ETFs: The Better Way to Play Facebook?
The second Friday of Facebook's (Nasdaq: FB) infancy as a public company is marked by another important event. Fortunately, it doesn't involve a bungled share offering that drew the ire of investors and market makers alike. Rather, today is the first day that the social media giant sees its badly bruised shares trade in an ETF.
As Benzinga reported on Thursday, the index tracked by the Global X Social Media Index ETF (Nasdaq: SOCL) added Facebook with an allocation of 8.8%. Within the ETF itself, Facebook's weight is 8.79%, making it the fund's third-largest holding behind LinkedIn (NYSE: LNKD) and China's Tencent Holdings, according to Global X data.
With all the controversy, consternation and questions surrounding Facebook, the company's arguably still-excessive valuation along with its ability to monetize the mobile business, ETFs such as SOCL rather than single stocks may be the smarter way of playing the social media group.
"There still should be downward pressure on Facebook," said Street One Financial President Scott Freeze in an interview with Benzinga. "The ETFs limit single-stock risk and provide a smart way to play Facebook." Freeze has a $25 price target on Facebook, which is well below where the shares currently reside.
Another potential ETF destination for Facebook is the First Trust US IPO Index Fund (NYSE: FPX). That $17.3 million ETF with 99 stocks could see its index add Facebook as soon as May 25. Regarding FPX, it should be noted that several of its top holdings are by no means "new" stocks. Visa (NYSE: V), Philip Morris (NYSE: PM) and General Motors (NYSE: GM) combine for 28% of that ETF's weight.
Speaking of GM, the auto giant recently announced it will halt advertising on Facebook, something Freeze views as an ominous sign.
"Facebook has no incremental revenue," Freeze noted. "If companies like GM see no benefit to advertising on Facebook, that's a bad sign. Facebook has lost one of the biggest advertisers in the world."
The upside to ETFs such as SOCL in particular, and to a lesser extent, FPX, assuming Facebook does enter that fund, is that they mitigate the risks of single-stock exposure. Freeze uses the analogy of Apple's (Nasdaq: AAPL) massive weight within the PowerShares QQQ (Nasdaq: QQQ) and the Technology Select Sector SPDR (NYSE: XLK), noting Facebook won't dominate SOCL the way Apple does QQQ and XLK.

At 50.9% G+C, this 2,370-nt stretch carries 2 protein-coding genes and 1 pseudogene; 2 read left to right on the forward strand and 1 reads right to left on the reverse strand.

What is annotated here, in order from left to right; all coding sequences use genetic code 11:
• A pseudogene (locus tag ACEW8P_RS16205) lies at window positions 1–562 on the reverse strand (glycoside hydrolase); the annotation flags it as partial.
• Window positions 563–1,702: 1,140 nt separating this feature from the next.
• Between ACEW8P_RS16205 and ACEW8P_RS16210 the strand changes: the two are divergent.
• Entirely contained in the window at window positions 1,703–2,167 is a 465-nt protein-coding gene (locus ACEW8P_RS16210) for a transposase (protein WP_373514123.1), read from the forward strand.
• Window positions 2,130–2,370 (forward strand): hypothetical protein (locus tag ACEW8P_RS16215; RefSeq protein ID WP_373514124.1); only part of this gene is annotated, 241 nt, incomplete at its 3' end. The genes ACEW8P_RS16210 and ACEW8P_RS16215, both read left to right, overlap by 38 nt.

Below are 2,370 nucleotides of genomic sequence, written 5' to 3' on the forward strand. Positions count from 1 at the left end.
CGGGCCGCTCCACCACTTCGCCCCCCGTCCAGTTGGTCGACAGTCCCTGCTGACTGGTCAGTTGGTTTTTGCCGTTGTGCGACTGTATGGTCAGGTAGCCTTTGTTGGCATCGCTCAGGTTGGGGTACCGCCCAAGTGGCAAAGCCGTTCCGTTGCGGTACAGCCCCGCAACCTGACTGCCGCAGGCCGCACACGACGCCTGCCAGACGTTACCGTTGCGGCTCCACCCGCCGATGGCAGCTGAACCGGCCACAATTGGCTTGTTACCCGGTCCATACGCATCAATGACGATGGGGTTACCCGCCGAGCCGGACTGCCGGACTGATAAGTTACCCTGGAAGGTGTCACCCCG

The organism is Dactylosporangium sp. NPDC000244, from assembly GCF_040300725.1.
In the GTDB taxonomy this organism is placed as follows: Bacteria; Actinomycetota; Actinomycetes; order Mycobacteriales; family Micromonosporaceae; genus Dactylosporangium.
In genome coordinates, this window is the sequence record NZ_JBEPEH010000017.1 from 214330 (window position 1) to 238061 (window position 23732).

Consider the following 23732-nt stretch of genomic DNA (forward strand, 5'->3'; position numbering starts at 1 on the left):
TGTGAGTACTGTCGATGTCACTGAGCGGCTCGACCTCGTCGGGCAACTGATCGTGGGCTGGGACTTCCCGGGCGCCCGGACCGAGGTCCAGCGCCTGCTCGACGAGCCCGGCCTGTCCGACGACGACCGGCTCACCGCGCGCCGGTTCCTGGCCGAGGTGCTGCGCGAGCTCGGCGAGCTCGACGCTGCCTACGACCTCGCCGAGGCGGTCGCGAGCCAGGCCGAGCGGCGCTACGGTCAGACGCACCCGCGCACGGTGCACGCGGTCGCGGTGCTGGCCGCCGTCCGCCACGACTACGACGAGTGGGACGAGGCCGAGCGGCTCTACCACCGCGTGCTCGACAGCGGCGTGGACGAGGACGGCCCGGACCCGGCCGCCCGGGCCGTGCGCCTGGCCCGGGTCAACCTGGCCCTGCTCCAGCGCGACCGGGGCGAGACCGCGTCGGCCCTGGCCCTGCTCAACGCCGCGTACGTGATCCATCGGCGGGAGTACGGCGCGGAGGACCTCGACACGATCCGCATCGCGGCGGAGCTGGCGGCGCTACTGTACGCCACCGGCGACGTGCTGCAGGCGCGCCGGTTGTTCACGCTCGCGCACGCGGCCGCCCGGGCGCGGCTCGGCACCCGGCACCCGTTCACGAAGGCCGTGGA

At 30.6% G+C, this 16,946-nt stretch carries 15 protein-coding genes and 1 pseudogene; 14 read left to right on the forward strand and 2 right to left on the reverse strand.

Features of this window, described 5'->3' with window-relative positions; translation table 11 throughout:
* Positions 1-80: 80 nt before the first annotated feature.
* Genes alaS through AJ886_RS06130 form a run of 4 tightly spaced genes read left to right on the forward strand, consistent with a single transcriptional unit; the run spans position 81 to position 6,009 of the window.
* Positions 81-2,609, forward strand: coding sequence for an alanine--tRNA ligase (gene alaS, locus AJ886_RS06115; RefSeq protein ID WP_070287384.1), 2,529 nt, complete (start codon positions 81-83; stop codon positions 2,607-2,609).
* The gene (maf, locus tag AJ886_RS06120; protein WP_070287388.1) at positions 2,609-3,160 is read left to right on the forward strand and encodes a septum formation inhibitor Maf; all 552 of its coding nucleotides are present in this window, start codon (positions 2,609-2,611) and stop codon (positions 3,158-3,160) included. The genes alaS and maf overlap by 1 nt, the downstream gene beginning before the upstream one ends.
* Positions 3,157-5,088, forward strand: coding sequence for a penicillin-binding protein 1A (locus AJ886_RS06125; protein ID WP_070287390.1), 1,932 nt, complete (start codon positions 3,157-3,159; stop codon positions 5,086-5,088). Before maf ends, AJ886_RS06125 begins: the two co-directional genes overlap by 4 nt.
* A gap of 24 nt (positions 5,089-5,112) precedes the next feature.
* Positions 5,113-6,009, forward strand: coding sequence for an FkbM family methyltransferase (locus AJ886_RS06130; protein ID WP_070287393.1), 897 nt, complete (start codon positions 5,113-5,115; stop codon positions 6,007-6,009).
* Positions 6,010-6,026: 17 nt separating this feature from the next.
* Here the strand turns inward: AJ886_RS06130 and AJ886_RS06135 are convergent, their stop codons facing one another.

SOCL and other ETFs may also prove useful in terms of insulating investors from Facebook's rising short interest,which Freeze noted is already up to 8%. He said it wouldn't be surprising to see Facebook's short interest at "20% in a month."
"SOCL can help protect investors against rising short interest and give investors some upside in the event of a short squeeze," said Freeze. "Within social media, we haven't seen who can monetize and generate substantial revenue. Are you going to pick the one stock that does? ETFs give you upside whole countering the negativity from social media stocks."
SOCL, which has lost over 5% since Facebook's debut, could stall a bit in the near-term unless the social media darling can start impressing investors because now that Facebook is public, it could be a while before the next marquee social media IPO comes to pass. Twitter is the logical answer, but that probably won't happen in the next 90-180 days.
"FPX and SOCL are the more artistic, educated social media plays," Freeze said. "SOCL's not a fast-money play. I don't think we'll see it average 200,000 shares per day, but it should hold steady and be the broader-based social media play." SOCL's current average daily volume is just over 50,300 shares.
Still, thing are by no means perfect with Facebook, as Freeze eloquently pointed out.
"Facebook's issues aren't Amazon's (Nasdaq: AMZN) issues from the 1990s," he said. "Facebook doesn't sell anything. There's nothing to say Facebook won't be Myspace in two years."
(c) 2013 Benzinga.com. Benzinga does not provide investment advice. All rights reserved.